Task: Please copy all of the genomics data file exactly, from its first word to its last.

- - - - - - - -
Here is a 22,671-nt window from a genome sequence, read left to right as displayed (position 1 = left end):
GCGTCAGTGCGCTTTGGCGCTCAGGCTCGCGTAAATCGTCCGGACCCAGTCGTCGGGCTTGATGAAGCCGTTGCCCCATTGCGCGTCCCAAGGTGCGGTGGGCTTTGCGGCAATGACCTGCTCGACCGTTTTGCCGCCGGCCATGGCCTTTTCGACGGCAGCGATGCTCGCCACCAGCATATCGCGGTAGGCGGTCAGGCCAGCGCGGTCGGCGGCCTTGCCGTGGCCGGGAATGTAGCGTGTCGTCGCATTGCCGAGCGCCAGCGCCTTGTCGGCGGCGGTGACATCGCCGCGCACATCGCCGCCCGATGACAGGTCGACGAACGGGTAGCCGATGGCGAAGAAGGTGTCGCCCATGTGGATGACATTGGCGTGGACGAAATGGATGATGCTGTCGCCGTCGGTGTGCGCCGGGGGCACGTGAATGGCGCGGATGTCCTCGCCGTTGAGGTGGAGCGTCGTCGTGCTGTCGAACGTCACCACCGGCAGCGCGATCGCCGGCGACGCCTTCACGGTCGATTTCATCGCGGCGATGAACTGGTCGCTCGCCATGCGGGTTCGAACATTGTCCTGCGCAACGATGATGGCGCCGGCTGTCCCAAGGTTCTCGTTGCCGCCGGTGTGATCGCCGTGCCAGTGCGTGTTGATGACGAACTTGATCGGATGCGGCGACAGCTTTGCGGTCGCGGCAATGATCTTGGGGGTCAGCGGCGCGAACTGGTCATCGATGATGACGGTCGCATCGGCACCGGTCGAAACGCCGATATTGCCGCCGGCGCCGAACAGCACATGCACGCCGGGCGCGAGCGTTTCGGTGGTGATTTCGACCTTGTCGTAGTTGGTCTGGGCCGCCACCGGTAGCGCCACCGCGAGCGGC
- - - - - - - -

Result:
Here is a 22,671-nt window from a genome sequence, read left to right as displayed (position 1 = left end):
GCGTCAGTGCGCTTTGGCGCTCAGGCTCGCGTAAATCGTCCGGACCCAGTCGTCGGGCTTGATGAAGCCGTTGCCCCATTGCGCGTCCCAAGGTGCGGTGGGCTTTGCGGCAATGACCTGCTCGACCGTTTTGCCGCCGGCCATGGCCTTTTCGACGGCAGCGATGCTCGCCACCAGCATATCGCGGTAGGCGGTCAGGCCAGCGCGGTCGGCGGCCTTGCCGTGGCCGGGAATGTAGCGTGTCGTCGCATTGCCGAGCGCCAGCGCCTTGTCGGCGGCGGTGACATCGCCGCGCACATCGCCGCCCGATGACAGGTCGACGAACGGGTAGCCGATGGCGAAGAAGGTGTCGCCCATGTGGATGACATTGGCGTGGACGAAATGGATGATGCTGTCGCCGTCGGTGTGCGCCGGGGGCACGTGAATGGCGCGGATGTCCTCGCCGTTGAGGTGGAGCGTCGTCGTGCTGTCGAACGTCACCACCGGCAGCGCGATCGCCGGCGACGCCTTCACGGTCGATTTCATCGCGGCGATGAACTGGTCGCTCGCCATGCGGGTTCGAACATTGTCCTGCGCAACGATGATGGCGCCGGCTGTCCCAAGGTTCTCGTTGCCGCCGGTGTGATCGCCGTGCCAGTGCGTGTTGATGACGAACTTGATCGGATGCGGCGACAGCTTTGCGGTCGCGGCAATGATCTTGGGGGTCAGCGGCGCGAACTGGTCATCGATGATGACGGTCGCATCGGCACCGGTCGAAACGCCGATATTGCCGCCGGCGCCGAACAGCACATGCACGCCGGGCGCGAGCGTTTCGGTGGTGATTTCGACCTTGTCGTAGTTGGTCTGGGCCGCCACCGGTAGCGCCACCGCGAGCGGC